The improvements are so rich in-fact you will find going back to the original game is a pure disappointment. L4D2 features five new interesting campaigns, that have you fighting your way through far more invigorating environments than it’s predecessor. The situations you find yourself in simply give you more to do, which keeps things feeling fresh as opposed to run and gun to the safe house feeling the first game tended to have. All five campaigns can also be played in the Versus game mode right off the bat, no waiting around for Valve to release DLC to unlock that ability this time. As a result the game feels like a full package, where the first game tended to feel a little hollow.
L4D2 is team based gameplay at it’s finest. It is paramount to communicate and work together as a team to achieve success, more-so than any other game you’re likely to play this generation. You will need to rely on your team mates to keep you informed of where they are, when finding health, ammo or weapons, or when there is a world of hurt about to come raining down, and you will have to return the favour. The catch is that no level will play the same thanks to Valve’s AI which they call “The Director”. The Director changes up the location of enemies, weapons and difficulty each and every time you play. It manages to encourage repeat play as you will never know exactly how it will pan out, and manages to provide a challenge every time, regardless of your experience and skill.
Difficulty will play a big part in your experience with L4D2 which offers some of the most challenging gameplay you’re likely to see. Normal is a good entry point as you grasp the concept and learn what weapons work in what situations, while Expert requires the very best in reaction time, communication and overall skills. To make it even harder L4D2 introduces realism mode, removing hints and glows on items such as health and weapons from the HUD. This means your communication with your team member needs to be top notch, otherwise you are going to find yourself high and dry and left for dead.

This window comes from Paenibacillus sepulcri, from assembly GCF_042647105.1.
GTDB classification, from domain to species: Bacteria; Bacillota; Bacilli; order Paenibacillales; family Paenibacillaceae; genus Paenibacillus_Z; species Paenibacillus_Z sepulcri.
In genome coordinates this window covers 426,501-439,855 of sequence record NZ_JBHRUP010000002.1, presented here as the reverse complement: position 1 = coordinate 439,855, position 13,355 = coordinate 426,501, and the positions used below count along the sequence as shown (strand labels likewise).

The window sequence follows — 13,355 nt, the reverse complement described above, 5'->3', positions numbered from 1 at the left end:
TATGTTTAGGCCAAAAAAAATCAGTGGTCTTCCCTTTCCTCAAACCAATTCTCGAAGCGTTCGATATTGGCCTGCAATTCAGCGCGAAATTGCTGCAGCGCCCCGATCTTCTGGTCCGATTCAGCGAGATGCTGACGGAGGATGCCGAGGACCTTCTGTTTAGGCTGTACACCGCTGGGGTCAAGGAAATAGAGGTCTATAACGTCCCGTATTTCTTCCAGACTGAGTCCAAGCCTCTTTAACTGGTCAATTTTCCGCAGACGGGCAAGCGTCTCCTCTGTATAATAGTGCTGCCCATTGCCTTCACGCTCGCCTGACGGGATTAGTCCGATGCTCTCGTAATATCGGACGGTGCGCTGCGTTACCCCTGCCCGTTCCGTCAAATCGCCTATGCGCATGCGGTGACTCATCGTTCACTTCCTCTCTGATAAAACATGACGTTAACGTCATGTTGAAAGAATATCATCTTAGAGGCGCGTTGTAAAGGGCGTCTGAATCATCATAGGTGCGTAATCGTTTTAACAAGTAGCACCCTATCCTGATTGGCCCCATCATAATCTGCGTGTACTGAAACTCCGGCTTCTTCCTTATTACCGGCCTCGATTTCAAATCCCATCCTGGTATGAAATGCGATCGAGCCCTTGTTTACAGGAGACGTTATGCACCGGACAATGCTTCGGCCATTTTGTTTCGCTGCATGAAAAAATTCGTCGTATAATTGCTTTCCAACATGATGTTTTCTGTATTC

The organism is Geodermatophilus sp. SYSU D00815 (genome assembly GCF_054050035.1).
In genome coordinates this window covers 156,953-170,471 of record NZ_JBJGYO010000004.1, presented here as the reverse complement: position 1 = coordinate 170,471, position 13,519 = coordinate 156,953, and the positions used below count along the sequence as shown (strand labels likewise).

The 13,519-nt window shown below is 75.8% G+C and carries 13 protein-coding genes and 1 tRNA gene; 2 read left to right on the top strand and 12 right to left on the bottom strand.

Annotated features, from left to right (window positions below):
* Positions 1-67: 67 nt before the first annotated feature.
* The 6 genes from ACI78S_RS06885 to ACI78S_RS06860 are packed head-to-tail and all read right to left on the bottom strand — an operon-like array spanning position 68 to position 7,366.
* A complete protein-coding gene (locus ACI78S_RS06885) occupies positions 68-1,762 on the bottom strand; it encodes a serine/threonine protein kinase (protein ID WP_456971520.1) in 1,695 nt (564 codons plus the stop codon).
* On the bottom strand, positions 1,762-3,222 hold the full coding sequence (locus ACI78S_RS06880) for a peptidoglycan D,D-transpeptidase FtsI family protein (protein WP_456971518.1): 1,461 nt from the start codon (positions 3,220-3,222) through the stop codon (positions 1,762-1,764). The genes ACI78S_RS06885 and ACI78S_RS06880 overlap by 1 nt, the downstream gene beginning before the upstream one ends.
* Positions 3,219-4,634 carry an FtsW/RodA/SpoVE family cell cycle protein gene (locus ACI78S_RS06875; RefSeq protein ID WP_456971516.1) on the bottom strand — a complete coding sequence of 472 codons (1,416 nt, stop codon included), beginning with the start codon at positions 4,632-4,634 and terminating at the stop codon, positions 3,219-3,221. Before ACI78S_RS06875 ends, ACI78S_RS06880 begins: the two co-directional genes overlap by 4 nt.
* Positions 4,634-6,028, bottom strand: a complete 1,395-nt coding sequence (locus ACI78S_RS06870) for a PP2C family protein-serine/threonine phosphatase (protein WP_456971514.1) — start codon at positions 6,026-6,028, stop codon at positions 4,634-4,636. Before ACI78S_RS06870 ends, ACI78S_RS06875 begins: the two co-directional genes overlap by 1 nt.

If you are anti-social or just don’t feel like playing online there are Bots included who can go through the five campaigns with you. They also jump in on the action if a player drops out, and while they do make accurate shots and do their best to help out, it’s far more entertaining with with human players. The bots are largely unreliable. There were a few situations where I went down and needed to be revived, the bots came and took out the zombies and then ran away again without helping me up, leaving me there to die. It’s functional, but to play L4D2 as intended you really do need to play with fellow gamers.
If the campaigns aren’t challenging enough for you Versus mode is sure to get the blood pumping. Versus pits four players as “survivors” and another four players control special infected enemies such as Tanks, Boomers etc. With the addition of new Special Infected in Spitters, Jockeys and Chargers, the Versus gameplay is now far more interesting and fleshed out. Spitters have the ability to spit out acid, Jockeys ride the survivors controlling their movements and Chargers are like mini tanks, charging at their enemies and pummeling them. It keeps gameplay varied and with the 4v4 action things can become quite tense and unpredictable.